Using Questions to Improve Your Writing Content
Answers to Questions in Writing
If you've been writing articles for awhile, you've likely run into days where you just can't think of anything to write about. HubPages, a content writer's site, has a feature where members may ask a question of a person, or no one in particular. These questions can generate ideas for your articles (or hubs, on HubPages)!
Actually, answering questions is a great way to write, anyway. If you're writing a novel or just writing a thousand word article, asking questions throughout the process helps to produce legible content with good flow, and also makes it easier to formulate ideas you might not have thought of otherwise.
Because there are people asking questions all over the internet, the cache of this resource is endless. On HubPages, there are questions ranging from entertainment fluff to obscure professional inquiries, and everything in between.
The great thing about questions on HubPages is that they show up visibly on the My Account page. I've literally quickly scanned a question while on that page and was hit with an idea for a hub. The idea might not correlate exactly to the question, but still, fresh ideas aren't that easy to come by.
With questions asked and answers provided already monetized on many sites, there's no reason you shouldn't benefit from this, too. Next time you get stuck for an idea, take a look at some questions people are asking. You could get your next popular article from someone else's curiosity about a subject that never occurred to you before.
Big Questions bring Enlightening Answers
Philosophers and writers from the past often wrote in response to unanswered questions their minds created. Big questions, like, 'What is the nature of man?' and 'What will the world be like fifty years from now?' generally produce answers and even discussions that can help shed light on important issues.
For Henry David Thoreau, he favored asking questions like, 'What do I think of what I did today?' or 'How much did I make a difference today?' These important questions helped him (and his readers) grow as a human being. The answers to his important questions survived to inspire readers even today.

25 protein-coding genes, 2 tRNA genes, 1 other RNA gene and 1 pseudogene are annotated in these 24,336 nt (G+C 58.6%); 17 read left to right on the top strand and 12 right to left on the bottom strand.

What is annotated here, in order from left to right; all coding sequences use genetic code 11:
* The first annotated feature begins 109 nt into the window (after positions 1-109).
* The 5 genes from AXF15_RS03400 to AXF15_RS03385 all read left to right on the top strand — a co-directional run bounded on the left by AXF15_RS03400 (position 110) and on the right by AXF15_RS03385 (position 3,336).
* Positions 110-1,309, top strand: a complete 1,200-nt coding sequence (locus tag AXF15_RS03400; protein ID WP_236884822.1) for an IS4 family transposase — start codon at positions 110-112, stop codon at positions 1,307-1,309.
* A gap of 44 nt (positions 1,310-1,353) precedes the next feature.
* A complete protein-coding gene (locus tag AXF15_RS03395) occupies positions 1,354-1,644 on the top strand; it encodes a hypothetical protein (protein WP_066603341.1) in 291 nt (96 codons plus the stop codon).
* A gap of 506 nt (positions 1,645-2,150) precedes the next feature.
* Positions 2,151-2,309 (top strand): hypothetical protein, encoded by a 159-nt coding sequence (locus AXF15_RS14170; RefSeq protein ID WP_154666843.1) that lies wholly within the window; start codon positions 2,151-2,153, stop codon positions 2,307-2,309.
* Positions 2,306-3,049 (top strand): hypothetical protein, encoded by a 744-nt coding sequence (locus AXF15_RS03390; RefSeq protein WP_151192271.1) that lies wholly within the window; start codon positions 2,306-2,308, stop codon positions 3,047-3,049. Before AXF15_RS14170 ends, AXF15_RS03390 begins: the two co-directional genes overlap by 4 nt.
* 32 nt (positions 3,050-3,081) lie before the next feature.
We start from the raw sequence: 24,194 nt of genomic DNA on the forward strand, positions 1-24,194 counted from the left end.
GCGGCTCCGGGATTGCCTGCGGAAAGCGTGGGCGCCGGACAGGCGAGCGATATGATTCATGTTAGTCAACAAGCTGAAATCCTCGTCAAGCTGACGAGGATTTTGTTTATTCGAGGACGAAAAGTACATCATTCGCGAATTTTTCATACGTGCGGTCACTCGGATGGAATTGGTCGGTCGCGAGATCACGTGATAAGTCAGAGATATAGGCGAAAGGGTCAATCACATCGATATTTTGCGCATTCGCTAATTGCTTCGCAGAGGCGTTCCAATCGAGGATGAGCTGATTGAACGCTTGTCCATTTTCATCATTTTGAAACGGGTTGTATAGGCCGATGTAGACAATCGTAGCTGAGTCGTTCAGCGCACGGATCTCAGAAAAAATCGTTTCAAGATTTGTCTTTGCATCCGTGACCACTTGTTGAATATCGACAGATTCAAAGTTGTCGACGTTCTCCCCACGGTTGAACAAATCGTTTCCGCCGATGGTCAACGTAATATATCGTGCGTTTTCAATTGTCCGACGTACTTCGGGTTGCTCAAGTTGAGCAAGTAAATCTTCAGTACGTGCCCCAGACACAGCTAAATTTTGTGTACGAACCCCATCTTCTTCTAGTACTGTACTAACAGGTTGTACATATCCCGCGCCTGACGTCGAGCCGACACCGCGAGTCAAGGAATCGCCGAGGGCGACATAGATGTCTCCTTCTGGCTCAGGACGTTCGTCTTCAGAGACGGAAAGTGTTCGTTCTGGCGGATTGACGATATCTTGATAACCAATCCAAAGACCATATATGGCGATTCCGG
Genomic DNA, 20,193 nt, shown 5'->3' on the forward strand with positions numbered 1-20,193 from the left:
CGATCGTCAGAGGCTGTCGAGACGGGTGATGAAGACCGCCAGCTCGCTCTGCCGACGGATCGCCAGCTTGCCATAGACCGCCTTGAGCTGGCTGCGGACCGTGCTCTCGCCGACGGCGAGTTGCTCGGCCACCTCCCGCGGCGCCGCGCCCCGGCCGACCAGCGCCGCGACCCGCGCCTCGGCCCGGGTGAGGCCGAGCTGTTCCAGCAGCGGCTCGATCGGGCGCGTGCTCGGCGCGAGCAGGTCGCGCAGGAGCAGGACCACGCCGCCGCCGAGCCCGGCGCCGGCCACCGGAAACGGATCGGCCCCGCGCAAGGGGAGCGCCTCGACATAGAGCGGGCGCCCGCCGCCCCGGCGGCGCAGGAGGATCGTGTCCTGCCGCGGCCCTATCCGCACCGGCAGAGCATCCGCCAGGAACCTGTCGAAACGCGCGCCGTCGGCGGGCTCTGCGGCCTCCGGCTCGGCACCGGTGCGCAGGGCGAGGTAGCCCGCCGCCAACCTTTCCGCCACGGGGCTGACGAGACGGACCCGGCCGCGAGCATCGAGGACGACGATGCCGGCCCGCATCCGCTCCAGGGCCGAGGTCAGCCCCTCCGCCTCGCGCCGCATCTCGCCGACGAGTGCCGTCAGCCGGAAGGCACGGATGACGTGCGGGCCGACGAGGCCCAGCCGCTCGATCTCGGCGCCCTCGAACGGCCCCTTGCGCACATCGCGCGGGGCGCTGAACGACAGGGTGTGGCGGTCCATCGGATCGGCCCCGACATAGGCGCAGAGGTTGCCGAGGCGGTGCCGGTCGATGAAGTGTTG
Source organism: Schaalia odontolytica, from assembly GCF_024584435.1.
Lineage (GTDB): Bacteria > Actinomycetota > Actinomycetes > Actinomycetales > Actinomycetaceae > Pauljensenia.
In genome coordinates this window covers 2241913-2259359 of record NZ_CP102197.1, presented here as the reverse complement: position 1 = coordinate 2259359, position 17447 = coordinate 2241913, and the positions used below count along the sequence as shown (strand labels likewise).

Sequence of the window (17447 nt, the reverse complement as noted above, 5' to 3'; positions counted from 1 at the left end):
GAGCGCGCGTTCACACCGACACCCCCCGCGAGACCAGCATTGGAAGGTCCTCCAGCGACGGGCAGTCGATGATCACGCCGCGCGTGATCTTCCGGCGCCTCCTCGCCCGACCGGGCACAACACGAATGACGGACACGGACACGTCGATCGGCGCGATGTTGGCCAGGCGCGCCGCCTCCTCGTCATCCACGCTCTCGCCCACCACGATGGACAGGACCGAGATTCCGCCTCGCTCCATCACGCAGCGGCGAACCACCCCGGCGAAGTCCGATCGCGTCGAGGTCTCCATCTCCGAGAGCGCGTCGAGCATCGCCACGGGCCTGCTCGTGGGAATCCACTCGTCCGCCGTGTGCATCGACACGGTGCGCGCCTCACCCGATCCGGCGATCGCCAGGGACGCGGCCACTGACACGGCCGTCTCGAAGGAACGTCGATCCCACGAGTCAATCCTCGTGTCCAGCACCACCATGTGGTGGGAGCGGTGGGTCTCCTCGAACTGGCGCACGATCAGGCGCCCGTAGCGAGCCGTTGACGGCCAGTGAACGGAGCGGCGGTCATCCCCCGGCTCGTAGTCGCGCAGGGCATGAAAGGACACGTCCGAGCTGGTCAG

My Answer to the Question
On a personal level, this article itself was written in response to the question, "Do you ever use questions to give you hub ideas?", asked by HubPages member, tillsontitan.
My answer is yes, because I've used questions and forums to write many of my articles, especially those dealing with social issues.
It's never a bad idea to bounce some of your own questions and ideas around, too. I doubt I'm the only one who's been struck with a masterful concept just by reading some replies to a question I asked, or a topic I engaged with in the forums.
Many people who read this will say, "Bah, I have no need of questions to write, every resource I need is online, readily at hand." That's true. But what about the personality and human side of people that come through in their questions and answers?
Perspective. That's how I look at it. You may see a subject from a whole different angle than I do. It's apparent that even two people having a forum discussion can enlighten themselves significantly. And don't forget that people are generally experts on one topic or another. Someone who didn't impress you with their questions or answers on one topic, might blow you away with their next idea.
Applying Content Writing to Questions and Answers
Most content writers are doing so to get read and maybe earn a few bucks in the process. Article topic is the most overlooked aspect of online writing by novice internet writers. What they are writing about.
My advice to beginners is try to write about something that hasn't been done to death. Even if you think it's a good keyword and potential money maker, don't bother. The world just doesn't need more of it.
This common sense applies to writing an article from a question. Plug the question into the Google search box (in quotes, while logged out of Google) and see what comes up. This will give you an idea as to the popularity of the question and also how many quality articles have already been generated from it. If you don't think you're going to give people an answer they can't readily get from numerous sources, then you may as well look for another question to answer.
HubPages has programming that checks for duplicate questions before users ask theirs. This is hugely advantageous for users that want to answer questions that haven't already been done to death.
Look to answer questions that you're not completely unschooled on. Most online writers are aware that it's always best to write about what you know. This applies to questions, too. If you're not able to converse casually about your topic, you probably ought to do a little research before writing an article in answer to a question about it.
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